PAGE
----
Facebook and Google seem to be in an all-out war to see which company can come up with the best energy efficiency solutions for power-gobbling data centers. This round probably goes to Facebook, which just announced two new green data center strategies on two distinct tracks. One is the use of ambient air and renewable energy to power its own data centers, and the other is an open-source project to improve the energy efficiency of computer hardware across the board.
Climate is Facebook’s Best Friend
First let’s take a look at Facebook’s climate-wise data center location strategy. Last week the company announced that it would build a new energy efficient data center in Lulea, Sweden. The project is significant because it is Facebook’s first non-U.S. data center, and it has the potential to be operated entirely by renewable energy, so it sets a pretty high bar for future overseas projects. The Lulea climate will provide all of the center’s cooling needs (Yahoo is in on this ambient-air cooling trick, too, btw), and it will also have access to Sweden’s ample hydropower resources.
Open-Source Energy Efficiency for Data Centers
Facebook’s other step is actually a continuation of the Open Compute Project it launched last April. Last week, the company announced that it has formed a foundation in support of Open Compute, which was formulated with the mission of increasing energy efficiency in computer hardware. The initial project resulted in Facebook’s new custom-designed servers that reduce energy loss and recycle hot air for use in office space, among other things. Facebook calculates that the new design uses 38 percent less energy than its existing servers, while costing 24 percent less.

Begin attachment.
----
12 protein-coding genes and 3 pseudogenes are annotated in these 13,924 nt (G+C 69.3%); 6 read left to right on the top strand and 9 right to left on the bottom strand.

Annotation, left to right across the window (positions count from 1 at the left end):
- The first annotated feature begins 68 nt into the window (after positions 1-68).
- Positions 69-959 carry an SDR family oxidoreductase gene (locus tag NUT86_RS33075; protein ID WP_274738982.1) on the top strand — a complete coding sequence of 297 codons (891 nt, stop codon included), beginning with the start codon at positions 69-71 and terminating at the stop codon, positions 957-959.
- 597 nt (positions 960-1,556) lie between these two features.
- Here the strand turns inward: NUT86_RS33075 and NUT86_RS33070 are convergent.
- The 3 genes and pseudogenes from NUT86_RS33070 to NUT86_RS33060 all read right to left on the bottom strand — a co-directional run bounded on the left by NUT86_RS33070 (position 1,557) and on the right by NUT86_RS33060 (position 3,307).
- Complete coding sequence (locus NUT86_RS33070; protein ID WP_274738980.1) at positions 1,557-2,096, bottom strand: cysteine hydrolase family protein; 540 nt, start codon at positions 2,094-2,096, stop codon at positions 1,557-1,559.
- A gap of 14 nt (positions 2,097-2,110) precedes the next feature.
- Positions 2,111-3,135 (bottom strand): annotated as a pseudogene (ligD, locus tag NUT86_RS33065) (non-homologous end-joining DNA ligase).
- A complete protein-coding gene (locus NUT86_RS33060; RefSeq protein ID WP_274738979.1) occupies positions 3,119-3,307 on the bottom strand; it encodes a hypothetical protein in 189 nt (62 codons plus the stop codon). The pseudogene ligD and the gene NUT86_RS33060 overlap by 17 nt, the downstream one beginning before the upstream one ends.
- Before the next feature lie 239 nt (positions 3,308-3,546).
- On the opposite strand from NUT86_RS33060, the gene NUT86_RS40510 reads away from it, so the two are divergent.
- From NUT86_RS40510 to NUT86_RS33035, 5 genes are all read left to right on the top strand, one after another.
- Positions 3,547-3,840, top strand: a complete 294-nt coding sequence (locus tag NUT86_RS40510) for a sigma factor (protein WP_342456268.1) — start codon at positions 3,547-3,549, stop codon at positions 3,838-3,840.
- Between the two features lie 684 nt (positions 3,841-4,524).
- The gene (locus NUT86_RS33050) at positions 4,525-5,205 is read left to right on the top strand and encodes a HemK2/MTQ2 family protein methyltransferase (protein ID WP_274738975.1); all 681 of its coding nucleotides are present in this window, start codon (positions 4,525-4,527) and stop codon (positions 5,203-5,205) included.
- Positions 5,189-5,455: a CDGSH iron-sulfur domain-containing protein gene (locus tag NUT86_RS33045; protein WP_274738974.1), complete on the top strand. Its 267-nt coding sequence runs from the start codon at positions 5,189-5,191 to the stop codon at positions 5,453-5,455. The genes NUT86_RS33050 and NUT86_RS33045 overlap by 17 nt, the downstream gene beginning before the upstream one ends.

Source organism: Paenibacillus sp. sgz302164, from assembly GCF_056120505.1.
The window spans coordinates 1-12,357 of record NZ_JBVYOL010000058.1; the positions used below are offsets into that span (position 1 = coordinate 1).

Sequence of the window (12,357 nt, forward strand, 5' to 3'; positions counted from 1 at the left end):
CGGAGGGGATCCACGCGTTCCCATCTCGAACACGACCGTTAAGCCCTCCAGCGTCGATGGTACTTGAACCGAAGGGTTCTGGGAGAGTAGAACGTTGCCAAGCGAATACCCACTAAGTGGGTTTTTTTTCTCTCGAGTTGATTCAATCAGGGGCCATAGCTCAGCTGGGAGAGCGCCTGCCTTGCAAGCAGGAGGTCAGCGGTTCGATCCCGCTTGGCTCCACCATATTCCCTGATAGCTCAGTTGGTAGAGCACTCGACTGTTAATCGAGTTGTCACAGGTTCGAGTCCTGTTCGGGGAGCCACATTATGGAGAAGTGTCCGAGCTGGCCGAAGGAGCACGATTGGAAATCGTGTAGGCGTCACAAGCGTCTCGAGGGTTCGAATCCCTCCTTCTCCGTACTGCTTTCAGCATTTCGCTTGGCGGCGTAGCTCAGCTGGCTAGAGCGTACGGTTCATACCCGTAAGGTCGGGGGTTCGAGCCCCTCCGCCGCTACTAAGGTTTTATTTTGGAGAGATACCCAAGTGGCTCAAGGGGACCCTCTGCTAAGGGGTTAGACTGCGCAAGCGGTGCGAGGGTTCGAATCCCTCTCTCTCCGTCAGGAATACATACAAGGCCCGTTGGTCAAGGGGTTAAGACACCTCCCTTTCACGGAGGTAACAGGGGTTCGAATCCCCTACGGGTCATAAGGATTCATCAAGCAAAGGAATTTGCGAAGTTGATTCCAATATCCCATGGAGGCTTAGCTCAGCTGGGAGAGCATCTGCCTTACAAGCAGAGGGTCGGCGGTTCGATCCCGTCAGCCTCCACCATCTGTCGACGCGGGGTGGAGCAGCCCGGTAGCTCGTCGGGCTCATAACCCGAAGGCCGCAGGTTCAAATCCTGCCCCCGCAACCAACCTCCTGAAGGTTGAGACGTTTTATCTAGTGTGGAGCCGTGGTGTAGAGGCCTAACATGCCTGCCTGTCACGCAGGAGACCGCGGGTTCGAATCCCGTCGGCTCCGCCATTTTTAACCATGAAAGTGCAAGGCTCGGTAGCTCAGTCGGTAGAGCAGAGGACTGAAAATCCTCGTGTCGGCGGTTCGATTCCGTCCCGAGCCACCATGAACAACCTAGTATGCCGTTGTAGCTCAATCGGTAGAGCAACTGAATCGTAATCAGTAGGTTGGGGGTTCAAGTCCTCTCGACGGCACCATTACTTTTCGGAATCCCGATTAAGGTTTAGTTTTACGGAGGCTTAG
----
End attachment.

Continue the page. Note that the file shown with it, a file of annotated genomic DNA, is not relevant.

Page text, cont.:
Energy Efficiency and Green Branding
For Open Compute, Facebook published all of its new energy efficient specs and designs at opencompute.org and basically invited the world to contribute to further improvements. The new foundation carries it a step forward by recruiting input from the business community. It has already racked up an impressive list of charter members including Intel, Dell, ASUS, Mozilla, Netflix, and, interestingly, Goldman Sachs (what, no Google?) – all of which stand to benefit from the project’s success, by positioning themselves as important green brands.
Google Holds its Own on Green Cred
It will be interesting to see who’s first out of their corner when the bell rings for the next round in the Battle for the Green. Google already has a raft of green actions under its belt aside from energy efficient data centers, including a couple of Google Earth projects that map out rooftop solar power potential in California and geothermal energy potential across the U.S., a partnership with NASA to promote green aviation, and a partnership with the U.S. Department of Energy to use Google Maps as the primary platform for locating electric vehicle charging stations.
Image Credit: Data Center courtesy of Facebook.
Tina Casey specializes in military and corporate sustainability, advanced technology, emerging materials, biofuels, and water and wastewater issues. Tina’s articles are reposted frequently on Reuters, Scientific American, and many other sites. You can also follow her on Twitter @TinaMCasey and Google+.